Hustler falwell campari ad picture
Hustler Magazine, Inc. Falwell , U. In an 8—0 decision, the Court ruled in favor of Hustler magazine, holding that a parody ad published in the magazine depicting televangelist and political commentator Jerry Falwell Sr. Therefore, the Court held that the emotional distress inflicted on Falwell by the ad was not a sufficient reason to deny the First Amendment protection to speech that is critical of public officials and public figures. Known for its explicit pictures of nude women, crude humor, and political satire, Hustler , a monthly magazine published by Larry Flynt , printed a parody ad in its November issue  that targeted Jerry Falwell, a prominent Christian fundamentalist televangelist and conservative political commentator.
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The First Amendment Encyclopedia
Flashback: Hustler Scores First Amendment Win Against Jerry Falwell - Rolling Stone
The Rev. Jerry Falwell, center, listens as his legal counsel, Norman Grutman, talks to reporters outside the U. Supreme Court Wednesday December 2, after a court session dealing with a suit filed by Falwell against Hustler magazine and its publisher Larry Flynt. At right is Falwell's wife, Macel Falwell. In Hustler Magazine v. Falwell, U.
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Flashback: Hustler Magazine Scores First Amendment Victory Against Jerry Falwell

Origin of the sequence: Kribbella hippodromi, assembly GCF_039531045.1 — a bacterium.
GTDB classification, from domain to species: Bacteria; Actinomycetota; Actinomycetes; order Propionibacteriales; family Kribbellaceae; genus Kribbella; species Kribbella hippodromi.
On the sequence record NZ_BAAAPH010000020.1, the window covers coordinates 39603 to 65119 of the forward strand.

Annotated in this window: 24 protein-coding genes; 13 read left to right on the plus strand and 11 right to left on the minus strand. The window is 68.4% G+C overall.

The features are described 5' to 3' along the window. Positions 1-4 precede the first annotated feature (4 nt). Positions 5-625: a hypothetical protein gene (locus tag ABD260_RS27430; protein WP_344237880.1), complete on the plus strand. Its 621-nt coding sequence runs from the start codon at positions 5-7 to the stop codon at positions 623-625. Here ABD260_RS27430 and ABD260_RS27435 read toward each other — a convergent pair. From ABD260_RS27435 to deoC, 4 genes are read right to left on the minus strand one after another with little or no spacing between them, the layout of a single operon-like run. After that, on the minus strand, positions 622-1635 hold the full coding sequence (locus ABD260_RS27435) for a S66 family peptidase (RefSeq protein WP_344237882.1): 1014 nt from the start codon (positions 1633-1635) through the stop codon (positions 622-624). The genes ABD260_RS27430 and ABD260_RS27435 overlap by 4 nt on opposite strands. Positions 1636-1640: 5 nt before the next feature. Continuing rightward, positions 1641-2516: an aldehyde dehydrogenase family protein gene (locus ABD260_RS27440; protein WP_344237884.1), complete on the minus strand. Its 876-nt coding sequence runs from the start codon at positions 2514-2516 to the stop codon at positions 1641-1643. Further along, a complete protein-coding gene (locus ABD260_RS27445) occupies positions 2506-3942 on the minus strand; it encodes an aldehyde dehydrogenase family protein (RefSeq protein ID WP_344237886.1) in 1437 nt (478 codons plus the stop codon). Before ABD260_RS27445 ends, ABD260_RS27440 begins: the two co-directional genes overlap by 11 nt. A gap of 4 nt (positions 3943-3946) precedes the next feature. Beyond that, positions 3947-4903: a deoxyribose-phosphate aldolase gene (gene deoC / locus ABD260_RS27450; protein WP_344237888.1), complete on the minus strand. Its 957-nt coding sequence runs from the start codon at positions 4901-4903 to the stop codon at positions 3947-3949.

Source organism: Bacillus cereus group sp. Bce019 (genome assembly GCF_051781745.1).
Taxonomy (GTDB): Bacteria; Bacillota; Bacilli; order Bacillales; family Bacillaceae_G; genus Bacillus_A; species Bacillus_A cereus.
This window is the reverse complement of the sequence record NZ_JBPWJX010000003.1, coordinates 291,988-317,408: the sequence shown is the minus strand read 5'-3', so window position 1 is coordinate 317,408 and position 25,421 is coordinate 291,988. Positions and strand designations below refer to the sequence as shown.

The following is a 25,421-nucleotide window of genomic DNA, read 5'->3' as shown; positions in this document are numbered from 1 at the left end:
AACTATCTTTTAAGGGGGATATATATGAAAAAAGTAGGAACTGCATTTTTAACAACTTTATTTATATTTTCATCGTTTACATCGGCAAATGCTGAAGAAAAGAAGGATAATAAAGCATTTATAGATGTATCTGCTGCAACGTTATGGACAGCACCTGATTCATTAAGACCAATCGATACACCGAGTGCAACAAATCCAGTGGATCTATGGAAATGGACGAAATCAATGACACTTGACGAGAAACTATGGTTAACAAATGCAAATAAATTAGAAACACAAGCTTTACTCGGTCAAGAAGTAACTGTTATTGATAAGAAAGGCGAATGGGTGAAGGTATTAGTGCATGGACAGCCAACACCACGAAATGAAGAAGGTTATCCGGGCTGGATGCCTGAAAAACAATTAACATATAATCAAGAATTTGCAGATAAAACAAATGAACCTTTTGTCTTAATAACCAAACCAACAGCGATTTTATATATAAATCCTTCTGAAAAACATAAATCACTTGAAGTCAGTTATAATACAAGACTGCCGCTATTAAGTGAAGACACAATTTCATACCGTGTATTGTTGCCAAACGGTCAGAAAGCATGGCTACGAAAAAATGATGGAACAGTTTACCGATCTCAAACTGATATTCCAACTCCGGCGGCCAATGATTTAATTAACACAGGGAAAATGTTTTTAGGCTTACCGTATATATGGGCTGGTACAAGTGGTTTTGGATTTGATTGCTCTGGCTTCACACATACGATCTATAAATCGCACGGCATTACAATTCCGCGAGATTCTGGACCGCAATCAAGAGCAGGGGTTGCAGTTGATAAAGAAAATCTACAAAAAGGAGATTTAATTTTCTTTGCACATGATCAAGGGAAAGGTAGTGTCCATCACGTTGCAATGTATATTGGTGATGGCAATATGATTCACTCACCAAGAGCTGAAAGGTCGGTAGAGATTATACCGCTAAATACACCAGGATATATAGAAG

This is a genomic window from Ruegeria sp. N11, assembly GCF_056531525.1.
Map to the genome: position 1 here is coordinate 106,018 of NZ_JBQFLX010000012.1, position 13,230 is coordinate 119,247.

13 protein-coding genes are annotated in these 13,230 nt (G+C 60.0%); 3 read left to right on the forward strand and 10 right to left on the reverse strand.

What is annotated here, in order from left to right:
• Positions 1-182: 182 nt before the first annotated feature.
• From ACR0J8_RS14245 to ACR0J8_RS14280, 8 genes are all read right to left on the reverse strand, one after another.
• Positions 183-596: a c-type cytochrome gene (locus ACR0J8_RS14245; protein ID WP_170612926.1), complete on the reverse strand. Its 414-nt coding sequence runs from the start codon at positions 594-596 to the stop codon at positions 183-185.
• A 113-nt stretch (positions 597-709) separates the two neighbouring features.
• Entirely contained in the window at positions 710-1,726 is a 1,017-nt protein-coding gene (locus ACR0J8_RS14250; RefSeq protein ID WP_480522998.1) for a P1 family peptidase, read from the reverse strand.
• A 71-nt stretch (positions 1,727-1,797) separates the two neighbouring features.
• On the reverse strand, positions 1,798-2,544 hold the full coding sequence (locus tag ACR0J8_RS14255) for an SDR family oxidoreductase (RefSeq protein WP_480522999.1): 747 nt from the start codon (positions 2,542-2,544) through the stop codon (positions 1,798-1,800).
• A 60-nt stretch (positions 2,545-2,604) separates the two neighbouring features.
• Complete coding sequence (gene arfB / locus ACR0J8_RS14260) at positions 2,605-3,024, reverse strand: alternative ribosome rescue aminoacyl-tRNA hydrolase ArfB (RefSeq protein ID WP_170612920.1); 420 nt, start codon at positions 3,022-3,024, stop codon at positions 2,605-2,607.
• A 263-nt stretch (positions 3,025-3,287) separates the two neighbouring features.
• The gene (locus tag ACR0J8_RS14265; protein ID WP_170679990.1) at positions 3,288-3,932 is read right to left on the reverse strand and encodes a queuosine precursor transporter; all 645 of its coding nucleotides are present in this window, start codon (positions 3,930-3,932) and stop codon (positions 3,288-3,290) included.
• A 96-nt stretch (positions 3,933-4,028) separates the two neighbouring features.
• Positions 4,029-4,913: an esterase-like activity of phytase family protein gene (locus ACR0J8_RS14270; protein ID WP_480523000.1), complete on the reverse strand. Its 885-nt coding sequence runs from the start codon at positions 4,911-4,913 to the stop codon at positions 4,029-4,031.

Hustler publisher Larry Flynt became a free-speech activist when he defended himself in a defamation suit from Jerry Falwell, which went all the way to the Supreme Court. In the s, few figures loomed larger — or exerted greater influence — on the national stage than televangelist Jerry Falwell. Of course, that put him in the crosshairs of progressives. In its November issue, Hustler Magazine published a satirical ad focused on Falwell. In the parody, a dignified headshot of Falwell complements a bottle of the imported aperitif, with a transcript of the supposed exchange written in-between.
Respondent, a nationally known minister and commentator on politics and public affairs, filed a diversity action in Federal District Court against petitioners, a nationally circulated magazine and its publisher, to recover damages for, inter alia, libel and intentional infliction of emotional distress arising from the publication of an advertisement "parody" which, among other things, portrayed respondent as having engaged in a drunken incestuous rendezvous with his mother in an outhouse. The jury found against respondent on the libel claim, specifically finding that the parody could not "reasonably be understood as describing actual facts. The Court of Appeals affirmed, rejecting petitioners' contention that the "actual malice" standard of New York Times Co. Sullivan, U. Rejecting as irrelevant the contention that, because the jury found that the parody did not describe actual facts, the ad was an opinion protected by the First Amendment to the Federal Constitution, the court ruled that the issue was whether the ad's publication was sufficiently outrageous to constitute intentional infliction of emotional distress.
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